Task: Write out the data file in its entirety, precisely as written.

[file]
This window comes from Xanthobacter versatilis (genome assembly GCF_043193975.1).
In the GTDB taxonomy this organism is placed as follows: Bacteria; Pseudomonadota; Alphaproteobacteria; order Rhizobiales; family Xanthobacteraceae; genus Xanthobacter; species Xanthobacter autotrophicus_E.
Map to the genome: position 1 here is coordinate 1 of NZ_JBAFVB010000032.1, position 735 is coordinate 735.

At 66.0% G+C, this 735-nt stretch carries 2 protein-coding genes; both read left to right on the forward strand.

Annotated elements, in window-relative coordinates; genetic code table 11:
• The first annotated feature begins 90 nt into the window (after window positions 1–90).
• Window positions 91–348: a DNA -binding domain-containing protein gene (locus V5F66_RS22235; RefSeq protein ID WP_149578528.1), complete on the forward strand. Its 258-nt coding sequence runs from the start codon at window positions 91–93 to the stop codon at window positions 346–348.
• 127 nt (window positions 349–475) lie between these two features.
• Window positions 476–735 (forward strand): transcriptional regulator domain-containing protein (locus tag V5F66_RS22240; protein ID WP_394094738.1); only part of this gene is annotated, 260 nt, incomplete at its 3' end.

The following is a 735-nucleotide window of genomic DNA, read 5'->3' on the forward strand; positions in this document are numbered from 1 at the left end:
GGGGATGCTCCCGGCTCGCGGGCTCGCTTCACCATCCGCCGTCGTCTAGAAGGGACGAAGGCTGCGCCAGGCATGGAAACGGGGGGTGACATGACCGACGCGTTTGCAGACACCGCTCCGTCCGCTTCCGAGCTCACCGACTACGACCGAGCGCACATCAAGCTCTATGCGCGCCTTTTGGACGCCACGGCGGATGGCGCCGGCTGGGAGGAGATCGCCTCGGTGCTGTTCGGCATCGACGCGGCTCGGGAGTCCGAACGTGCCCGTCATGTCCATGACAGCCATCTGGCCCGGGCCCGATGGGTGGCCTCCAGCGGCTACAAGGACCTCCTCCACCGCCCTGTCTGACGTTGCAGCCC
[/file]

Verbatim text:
This window comes from Xanthobacter versatilis (genome assembly GCF_043193975.1).
In the GTDB taxonomy this organism is placed as follows: Bacteria; Pseudomonadota; Alphaproteobacteria; order Rhizobiales; family Xanthobacteraceae; genus Xanthobacter; species Xanthobacter autotrophicus_E.
Map to the genome: position 1 here is coordinate 1 of NZ_JBAFVB010000032.1, position 735 is coordinate 735.

At 66.0% G+C, this 735-nt stretch carries 2 protein-coding genes; both read left to right on the forward strand.

Annotated elements, in window-relative coordinates; genetic code table 11:
• The first annotated feature begins 90 nt into the window (after window positions 1–90).
• Window positions 91–348: a DNA -binding domain-containing protein gene (locus V5F66_RS22235; RefSeq protein ID WP_149578528.1), complete on the forward strand. Its 258-nt coding sequence runs from the start codon at window positions 91–93 to the stop codon at window positions 346–348.
• 127 nt (window positions 349–475) lie between these two features.
• Window positions 476–735 (forward strand): transcriptional regulator domain-containing protein (locus tag V5F66_RS22240; protein ID WP_394094738.1); only part of this gene is annotated, 260 nt, incomplete at its 3' end.

The following is a 735-nucleotide window of genomic DNA, read 5'->3' on the forward strand; positions in this document are numbered from 1 at the left end:
GGGGATGCTCCCGGCTCGCGGGCTCGCTTCACCATCCGCCGTCGTCTAGAAGGGACGAAGGCTGCGCCAGGCATGGAAACGGGGGGTGACATGACCGACGCGTTTGCAGACACCGCTCCGTCCGCTTCCGAGCTCACCGACTACGACCGAGCGCACATCAAGCTCTATGCGCGCCTTTTGGACGCCACGGCGGATGGCGCCGGCTGGGAGGAGATCGCCTCGGTGCTGTTCGGCATCGACGCGGCTCGGGAGTCCGAACGTGCCCGTCATGTCCATGACAGCCATCTGGCCCGGGCCCGATGGGTGGCCTCCAGCGGCTACAAGGACCTCCTCCACCGCCCTGTCTGACGTTGCAGCCC